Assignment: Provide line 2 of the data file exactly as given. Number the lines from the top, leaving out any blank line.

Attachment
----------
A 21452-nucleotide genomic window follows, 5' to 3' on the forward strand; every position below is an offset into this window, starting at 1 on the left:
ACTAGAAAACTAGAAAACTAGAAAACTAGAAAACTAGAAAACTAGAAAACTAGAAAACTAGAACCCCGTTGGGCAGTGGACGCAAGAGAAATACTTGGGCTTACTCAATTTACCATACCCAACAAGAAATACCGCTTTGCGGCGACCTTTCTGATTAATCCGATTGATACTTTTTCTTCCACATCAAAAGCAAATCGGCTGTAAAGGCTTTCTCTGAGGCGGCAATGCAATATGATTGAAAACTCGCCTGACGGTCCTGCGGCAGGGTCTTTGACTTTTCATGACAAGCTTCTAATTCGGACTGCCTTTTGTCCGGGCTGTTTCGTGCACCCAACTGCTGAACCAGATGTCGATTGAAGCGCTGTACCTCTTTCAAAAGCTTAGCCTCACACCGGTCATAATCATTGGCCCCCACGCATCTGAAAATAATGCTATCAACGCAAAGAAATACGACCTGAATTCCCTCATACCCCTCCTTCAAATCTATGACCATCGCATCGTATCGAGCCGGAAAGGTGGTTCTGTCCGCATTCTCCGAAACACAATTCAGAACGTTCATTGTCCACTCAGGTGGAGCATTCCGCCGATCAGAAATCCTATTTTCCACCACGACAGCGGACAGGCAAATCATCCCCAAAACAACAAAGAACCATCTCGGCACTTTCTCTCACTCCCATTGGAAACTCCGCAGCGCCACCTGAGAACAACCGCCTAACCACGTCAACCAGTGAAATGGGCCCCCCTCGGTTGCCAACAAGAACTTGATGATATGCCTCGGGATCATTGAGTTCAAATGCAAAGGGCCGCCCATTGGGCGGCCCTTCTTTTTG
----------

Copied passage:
ACTAGAAAACTAGAAAACTAGAAAACTAGAAAACTAGAAAACTAGAAAACTAGAAAACTAGAACCCCGTTGGGCAGTGGACGCAAGAGAAATACTTGGGCTTACTCAATTTACCATACCCAACAAGAAATACCGCTTTGCGGCGACCTTTCTGATTAATCCGATTGATACTTTTTCTTCCACATCAAAAGCAAATCGGCTGTAAAGGCTTTCTCTGAGGCGGCAATGCAATATGATTGAAAACTCGCCTGACGGTCCTGCGGCAGGGTCTTTGACTTTTCATGACAAGCTTCTAATTCGGACTGCCTTTTGTCCGGGCTGTTTCGTGCACCCAACTGCTGAACCAGATGTCGATTGAAGCGCTGTACCTCTTTCAAAAGCTTAGCCTCACACCGGTCATAATCATTGGCCCCCACGCATCTGAAAATAATGCTATCAACGCAAAGAAATACGACCTGAATTCCCTCATACCCCTCCTTCAAATCTATGACCATCGCATCGTATCGAGCCGGAAAGGTGGTTCTGTCCGCATTCTCCGAAACACAATTCAGAACGTTCATTGTCCACTCAGGTGGAGCATTCCGCCGATCAGAAATCCTATTTTCCACCACGACAGCGGACAGGCAAATCATCCCCAAAACAACAAAGAACCATCTCGGCACTTTCTCTCACTCCCATTGGAAACTCCGCAGCGCCACCTGAGAACAACCGCCTAACCACGTCAACCAGTGAAATGGGCCCCCCTCGGTTGCCAACAAGAACTTGATGATATGCCTCGGGATCATTGAGTTCAAATGCAAAGGGCCGCCCATTGGGCGGCCCTTCTTTTTG